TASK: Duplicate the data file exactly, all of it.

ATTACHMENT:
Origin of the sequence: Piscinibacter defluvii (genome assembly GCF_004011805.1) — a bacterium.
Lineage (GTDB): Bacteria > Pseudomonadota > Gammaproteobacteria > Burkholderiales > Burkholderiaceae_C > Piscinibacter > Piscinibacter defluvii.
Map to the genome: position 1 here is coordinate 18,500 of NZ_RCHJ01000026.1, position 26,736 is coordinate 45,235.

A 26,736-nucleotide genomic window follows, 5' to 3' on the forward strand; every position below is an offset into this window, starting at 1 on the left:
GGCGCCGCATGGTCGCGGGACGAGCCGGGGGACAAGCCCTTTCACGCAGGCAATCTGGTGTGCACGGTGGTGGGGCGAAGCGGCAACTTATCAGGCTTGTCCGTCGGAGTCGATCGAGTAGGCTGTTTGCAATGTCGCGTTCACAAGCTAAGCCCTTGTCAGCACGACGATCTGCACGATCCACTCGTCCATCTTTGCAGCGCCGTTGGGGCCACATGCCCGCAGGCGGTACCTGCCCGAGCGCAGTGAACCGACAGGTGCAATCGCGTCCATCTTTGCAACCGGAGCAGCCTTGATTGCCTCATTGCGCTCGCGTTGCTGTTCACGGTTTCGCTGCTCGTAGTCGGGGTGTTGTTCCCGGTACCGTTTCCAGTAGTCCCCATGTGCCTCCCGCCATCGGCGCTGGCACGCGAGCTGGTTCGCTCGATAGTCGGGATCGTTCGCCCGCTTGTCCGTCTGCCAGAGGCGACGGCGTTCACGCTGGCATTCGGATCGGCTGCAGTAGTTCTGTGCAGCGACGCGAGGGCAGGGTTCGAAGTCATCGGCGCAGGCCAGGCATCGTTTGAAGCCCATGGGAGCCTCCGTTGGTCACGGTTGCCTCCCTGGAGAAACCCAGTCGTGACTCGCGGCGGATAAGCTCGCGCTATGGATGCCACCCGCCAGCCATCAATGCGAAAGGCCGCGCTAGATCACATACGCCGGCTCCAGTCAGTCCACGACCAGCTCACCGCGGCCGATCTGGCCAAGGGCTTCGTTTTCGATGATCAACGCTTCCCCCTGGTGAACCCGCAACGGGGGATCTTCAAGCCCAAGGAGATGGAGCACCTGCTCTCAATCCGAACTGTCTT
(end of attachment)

Origin of the sequence: Piscinibacter defluvii (genome assembly GCF_004011805.1) — a bacterium.
Lineage (GTDB): Bacteria > Pseudomonadota > Gammaproteobacteria > Burkholderiales > Burkholderiaceae_C > Piscinibacter > Piscinibacter defluvii.
Map to the genome: position 1 here is coordinate 18,500 of NZ_RCHJ01000026.1, position 26,736 is coordinate 45,235.

A 26,736-nucleotide genomic window follows, 5' to 3' on the forward strand; every position below is an offset into this window, starting at 1 on the left:
GGCGCCGCATGGTCGCGGGACGAGCCGGGGGACAAGCCCTTTCACGCAGGCAATCTGGTGTGCACGGTGGTGGGGCGAAGCGGCAACTTATCAGGCTTGTCCGTCGGAGTCGATCGAGTAGGCTGTTTGCAATGTCGCGTTCACAAGCTAAGCCCTTGTCAGCACGACGATCTGCACGATCCACTCGTCCATCTTTGCAGCGCCGTTGGGGCCACATGCCCGCAGGCGGTACCTGCCCGAGCGCAGTGAACCGACAGGTGCAATCGCGTCCATCTTTGCAACCGGAGCAGCCTTGATTGCCTCATTGCGCTCGCGTTGCTGTTCACGGTTTCGCTGCTCGTAGTCGGGGTGTTGTTCCCGGTACCGTTTCCAGTAGTCCCCATGTGCCTCCCGCCATCGGCGCTGGCACGCGAGCTGGTTCGCTCGATAGTCGGGATCGTTCGCCCGCTTGTCCGTCTGCCAGAGGCGACGGCGTTCACGCTGGCATTCGGATCGGCTGCAGTAGTTCTGTGCAGCGACGCGAGGGCAGGGTTCGAAGTCATCGGCGCAGGCCAGGCATCGTTTGAAGCCCATGGGAGCCTCCGTTGGTCACGGTTGCCTCCCTGGAGAAACCCAGTCGTGACTCGCGGCGGATAAGCTCGCGCTATGGATGCCACCCGCCAGCCATCAATGCGAAAGGCCGCGCTAGATCACATACGCCGGCTCCAGTCAGTCCACGACCAGCTCACCGCGGCCGATCTGGCCAAGGGCTTCGTTTTCGATGATCAACGCTTCCCCCTGGTGAACCCGCAACGGGGGATCTTCAAGCCCAAGGAGATGGAGCACCTGCTCTCAATCCGAACTGTCTT